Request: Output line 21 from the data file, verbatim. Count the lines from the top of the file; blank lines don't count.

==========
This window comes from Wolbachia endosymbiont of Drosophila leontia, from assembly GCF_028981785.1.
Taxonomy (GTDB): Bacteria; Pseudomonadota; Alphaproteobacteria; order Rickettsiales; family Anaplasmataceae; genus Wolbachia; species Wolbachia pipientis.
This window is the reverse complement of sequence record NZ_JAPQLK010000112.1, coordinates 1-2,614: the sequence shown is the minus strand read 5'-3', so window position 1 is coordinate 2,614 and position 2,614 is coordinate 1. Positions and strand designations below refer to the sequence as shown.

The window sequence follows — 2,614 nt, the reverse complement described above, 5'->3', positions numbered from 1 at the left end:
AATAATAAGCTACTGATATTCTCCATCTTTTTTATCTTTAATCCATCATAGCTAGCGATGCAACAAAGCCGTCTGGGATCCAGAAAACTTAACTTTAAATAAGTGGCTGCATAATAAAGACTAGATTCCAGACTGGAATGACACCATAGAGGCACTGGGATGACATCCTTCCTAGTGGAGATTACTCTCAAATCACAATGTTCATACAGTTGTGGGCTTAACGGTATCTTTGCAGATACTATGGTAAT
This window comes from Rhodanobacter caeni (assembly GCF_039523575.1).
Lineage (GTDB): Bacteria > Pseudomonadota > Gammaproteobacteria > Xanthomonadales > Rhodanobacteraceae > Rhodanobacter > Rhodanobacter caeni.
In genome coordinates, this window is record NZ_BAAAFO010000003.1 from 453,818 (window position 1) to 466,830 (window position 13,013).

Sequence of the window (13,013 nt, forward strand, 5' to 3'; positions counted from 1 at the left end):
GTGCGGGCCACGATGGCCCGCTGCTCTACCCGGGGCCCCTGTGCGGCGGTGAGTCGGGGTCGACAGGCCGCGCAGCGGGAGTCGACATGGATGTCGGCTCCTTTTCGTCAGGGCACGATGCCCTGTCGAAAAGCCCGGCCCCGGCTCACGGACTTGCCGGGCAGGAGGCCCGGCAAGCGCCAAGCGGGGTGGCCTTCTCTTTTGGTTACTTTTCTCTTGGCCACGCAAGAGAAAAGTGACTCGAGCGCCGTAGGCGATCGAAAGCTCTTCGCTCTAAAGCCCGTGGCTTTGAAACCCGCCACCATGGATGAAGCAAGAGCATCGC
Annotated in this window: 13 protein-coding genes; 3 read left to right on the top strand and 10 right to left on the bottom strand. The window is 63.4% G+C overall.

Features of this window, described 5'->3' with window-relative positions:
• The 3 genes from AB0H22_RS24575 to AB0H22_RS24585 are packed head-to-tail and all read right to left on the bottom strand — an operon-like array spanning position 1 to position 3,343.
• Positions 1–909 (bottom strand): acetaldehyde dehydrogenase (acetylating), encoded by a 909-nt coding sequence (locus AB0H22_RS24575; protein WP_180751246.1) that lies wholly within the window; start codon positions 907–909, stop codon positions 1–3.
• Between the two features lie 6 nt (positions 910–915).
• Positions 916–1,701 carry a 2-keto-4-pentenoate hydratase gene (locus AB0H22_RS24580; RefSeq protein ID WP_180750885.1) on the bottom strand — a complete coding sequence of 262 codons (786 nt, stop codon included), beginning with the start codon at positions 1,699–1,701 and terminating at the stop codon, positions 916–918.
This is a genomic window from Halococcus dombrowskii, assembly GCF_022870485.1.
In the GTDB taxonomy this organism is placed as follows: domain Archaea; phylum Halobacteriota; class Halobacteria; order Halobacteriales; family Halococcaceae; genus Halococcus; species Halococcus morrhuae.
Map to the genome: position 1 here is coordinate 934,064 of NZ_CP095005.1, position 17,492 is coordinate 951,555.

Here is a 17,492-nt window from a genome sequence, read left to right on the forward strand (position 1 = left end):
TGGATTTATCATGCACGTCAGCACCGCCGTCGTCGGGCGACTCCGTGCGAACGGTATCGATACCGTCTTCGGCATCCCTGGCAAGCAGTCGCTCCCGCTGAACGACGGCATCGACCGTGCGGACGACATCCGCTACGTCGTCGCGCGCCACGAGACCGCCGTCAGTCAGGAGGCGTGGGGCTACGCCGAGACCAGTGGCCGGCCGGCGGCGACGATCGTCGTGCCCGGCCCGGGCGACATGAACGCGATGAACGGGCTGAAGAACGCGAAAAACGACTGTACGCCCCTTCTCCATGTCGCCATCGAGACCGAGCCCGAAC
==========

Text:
TGGATTTATCATGCACGTCAGCACCGCCGTCGTCGGGCGACTCCGTGCGAACGGTATCGATACCGTCTTCGGCATCCCTGGCAAGCAGTCGCTCCCGCTGAACGACGGCATCGACCGTGCGGACGACATCCGCTACGTCGTCGCGCGCCACGAGACCGCCGTCAGTCAGGAGGCGTGGGGCTACGCCGAGACCAGTGGCCGGCCGGCGGCGACGATCGTCGTGCCCGGCCCGGGCGACATGAACGCGATGAACGGGCTGAAGAACGCGAAAAACGACTGTACGCCCCTTCTCCATGTCGCCATCGAGACCGAGCCCGAAC